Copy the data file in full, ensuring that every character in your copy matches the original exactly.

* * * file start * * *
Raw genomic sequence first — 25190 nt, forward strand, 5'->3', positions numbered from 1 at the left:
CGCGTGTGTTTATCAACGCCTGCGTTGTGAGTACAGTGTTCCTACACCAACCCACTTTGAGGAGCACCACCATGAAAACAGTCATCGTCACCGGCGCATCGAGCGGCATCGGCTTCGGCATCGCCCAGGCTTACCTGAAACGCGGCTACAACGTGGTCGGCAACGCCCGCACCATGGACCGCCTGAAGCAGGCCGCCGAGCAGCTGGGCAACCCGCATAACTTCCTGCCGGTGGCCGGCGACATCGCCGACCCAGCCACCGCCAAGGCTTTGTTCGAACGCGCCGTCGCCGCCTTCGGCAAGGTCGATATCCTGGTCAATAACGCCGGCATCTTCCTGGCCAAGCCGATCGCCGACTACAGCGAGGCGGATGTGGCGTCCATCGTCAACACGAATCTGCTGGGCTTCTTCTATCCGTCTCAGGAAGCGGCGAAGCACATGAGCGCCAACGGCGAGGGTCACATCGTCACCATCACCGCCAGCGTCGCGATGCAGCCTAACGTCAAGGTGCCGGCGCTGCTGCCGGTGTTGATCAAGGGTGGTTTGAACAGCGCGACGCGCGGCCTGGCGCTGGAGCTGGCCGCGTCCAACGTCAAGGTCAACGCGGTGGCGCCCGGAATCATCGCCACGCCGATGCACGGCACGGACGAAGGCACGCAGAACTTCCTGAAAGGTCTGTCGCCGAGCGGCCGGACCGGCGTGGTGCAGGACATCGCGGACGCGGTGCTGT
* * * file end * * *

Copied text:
Raw genomic sequence first — 25190 nt, forward strand, 5'->3', positions numbered from 1 at the left:
CGCGTGTGTTTATCAACGCCTGCGTTGTGAGTACAGTGTTCCTACACCAACCCACTTTGAGGAGCACCACCATGAAAACAGTCATCGTCACCGGCGCATCGAGCGGCATCGGCTTCGGCATCGCCCAGGCTTACCTGAAACGCGGCTACAACGTGGTCGGCAACGCCCGCACCATGGACCGCCTGAAGCAGGCCGCCGAGCAGCTGGGCAACCCGCATAACTTCCTGCCGGTGGCCGGCGACATCGCCGACCCAGCCACCGCCAAGGCTTTGTTCGAACGCGCCGTCGCCGCCTTCGGCAAGGTCGATATCCTGGTCAATAACGCCGGCATCTTCCTGGCCAAGCCGATCGCCGACTACAGCGAGGCGGATGTGGCGTCCATCGTCAACACGAATCTGCTGGGCTTCTTCTATCCGTCTCAGGAAGCGGCGAAGCACATGAGCGCCAACGGCGAGGGTCACATCGTCACCATCACCGCCAGCGTCGCGATGCAGCCTAACGTCAAGGTGCCGGCGCTGCTGCCGGTGTTGATCAAGGGTGGTTTGAACAGCGCGACGCGCGGCCTGGCGCTGGAGCTGGCCGCGTCCAACGTCAAGGTCAACGCGGTGGCGCCCGGAATCATCGCCACGCCGATGCACGGCACGGACGAAGGCACGCAGAACTTCCTGAAAGGTCTGTCGCCGAGCGGCCGGACCGGCGTGGTGCAGGACATCGCGGACGCGGTGCTGT